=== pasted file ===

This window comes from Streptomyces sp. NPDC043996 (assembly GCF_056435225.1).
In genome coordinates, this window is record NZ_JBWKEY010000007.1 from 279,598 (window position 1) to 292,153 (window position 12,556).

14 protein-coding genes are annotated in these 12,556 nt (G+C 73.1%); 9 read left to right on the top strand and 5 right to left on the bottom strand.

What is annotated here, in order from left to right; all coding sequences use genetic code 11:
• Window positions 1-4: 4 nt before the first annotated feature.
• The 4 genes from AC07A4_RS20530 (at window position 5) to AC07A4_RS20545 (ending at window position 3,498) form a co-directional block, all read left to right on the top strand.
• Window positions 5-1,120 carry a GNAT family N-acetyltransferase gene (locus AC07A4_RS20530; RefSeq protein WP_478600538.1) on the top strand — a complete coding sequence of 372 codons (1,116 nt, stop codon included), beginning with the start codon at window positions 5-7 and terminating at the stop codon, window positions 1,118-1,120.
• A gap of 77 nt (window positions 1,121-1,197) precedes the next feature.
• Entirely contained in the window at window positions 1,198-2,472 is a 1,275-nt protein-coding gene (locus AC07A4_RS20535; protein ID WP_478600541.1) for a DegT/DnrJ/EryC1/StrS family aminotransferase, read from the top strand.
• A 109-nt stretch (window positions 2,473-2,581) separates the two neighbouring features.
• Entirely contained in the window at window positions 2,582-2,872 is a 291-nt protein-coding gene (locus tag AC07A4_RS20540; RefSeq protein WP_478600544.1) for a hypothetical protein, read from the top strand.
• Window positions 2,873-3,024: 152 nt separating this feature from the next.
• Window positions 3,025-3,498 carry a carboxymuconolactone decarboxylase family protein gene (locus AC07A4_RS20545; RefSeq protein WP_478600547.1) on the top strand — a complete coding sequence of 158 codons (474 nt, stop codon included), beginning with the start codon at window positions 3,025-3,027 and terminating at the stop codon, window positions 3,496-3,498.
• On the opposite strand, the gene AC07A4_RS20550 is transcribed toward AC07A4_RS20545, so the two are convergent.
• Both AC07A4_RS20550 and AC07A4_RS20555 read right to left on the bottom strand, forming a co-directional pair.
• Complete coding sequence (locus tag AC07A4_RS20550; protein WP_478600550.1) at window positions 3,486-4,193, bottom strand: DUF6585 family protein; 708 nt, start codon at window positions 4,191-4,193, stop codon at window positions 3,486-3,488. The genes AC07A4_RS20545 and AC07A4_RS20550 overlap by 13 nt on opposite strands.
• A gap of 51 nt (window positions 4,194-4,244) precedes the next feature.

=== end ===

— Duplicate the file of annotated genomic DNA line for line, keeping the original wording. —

This window comes from Streptomyces sp. NPDC043996 (assembly GCF_056435225.1).
In genome coordinates, this window is record NZ_JBWKEY010000007.1 from 279,598 (window position 1) to 292,153 (window position 12,556).

14 protein-coding genes are annotated in these 12,556 nt (G+C 73.1%); 9 read left to right on the top strand and 5 right to left on the bottom strand.

What is annotated here, in order from left to right; all coding sequences use genetic code 11:
• Window positions 1-4: 4 nt before the first annotated feature.
• The 4 genes from AC07A4_RS20530 (at window position 5) to AC07A4_RS20545 (ending at window position 3,498) form a co-directional block, all read left to right on the top strand.
• Window positions 5-1,120 carry a GNAT family N-acetyltransferase gene (locus AC07A4_RS20530; RefSeq protein WP_478600538.1) on the top strand — a complete coding sequence of 372 codons (1,116 nt, stop codon included), beginning with the start codon at window positions 5-7 and terminating at the stop codon, window positions 1,118-1,120.
• A gap of 77 nt (window positions 1,121-1,197) precedes the next feature.
• Entirely contained in the window at window positions 1,198-2,472 is a 1,275-nt protein-coding gene (locus AC07A4_RS20535; protein ID WP_478600541.1) for a DegT/DnrJ/EryC1/StrS family aminotransferase, read from the top strand.
• A 109-nt stretch (window positions 2,473-2,581) separates the two neighbouring features.
• Entirely contained in the window at window positions 2,582-2,872 is a 291-nt protein-coding gene (locus tag AC07A4_RS20540; RefSeq protein WP_478600544.1) for a hypothetical protein, read from the top strand.
• Window positions 2,873-3,024: 152 nt separating this feature from the next.
• Window positions 3,025-3,498 carry a carboxymuconolactone decarboxylase family protein gene (locus AC07A4_RS20545; RefSeq protein WP_478600547.1) on the top strand — a complete coding sequence of 158 codons (474 nt, stop codon included), beginning with the start codon at window positions 3,025-3,027 and terminating at the stop codon, window positions 3,496-3,498.
• On the opposite strand, the gene AC07A4_RS20550 is transcribed toward AC07A4_RS20545, so the two are convergent.
• Both AC07A4_RS20550 and AC07A4_RS20555 read right to left on the bottom strand, forming a co-directional pair.
• Complete coding sequence (locus tag AC07A4_RS20550; protein WP_478600550.1) at window positions 3,486-4,193, bottom strand: DUF6585 family protein; 708 nt, start codon at window positions 4,191-4,193, stop codon at window positions 3,486-3,488. The genes AC07A4_RS20545 and AC07A4_RS20550 overlap by 13 nt on opposite strands.
• A gap of 51 nt (window positions 4,194-4,244) precedes the next feature.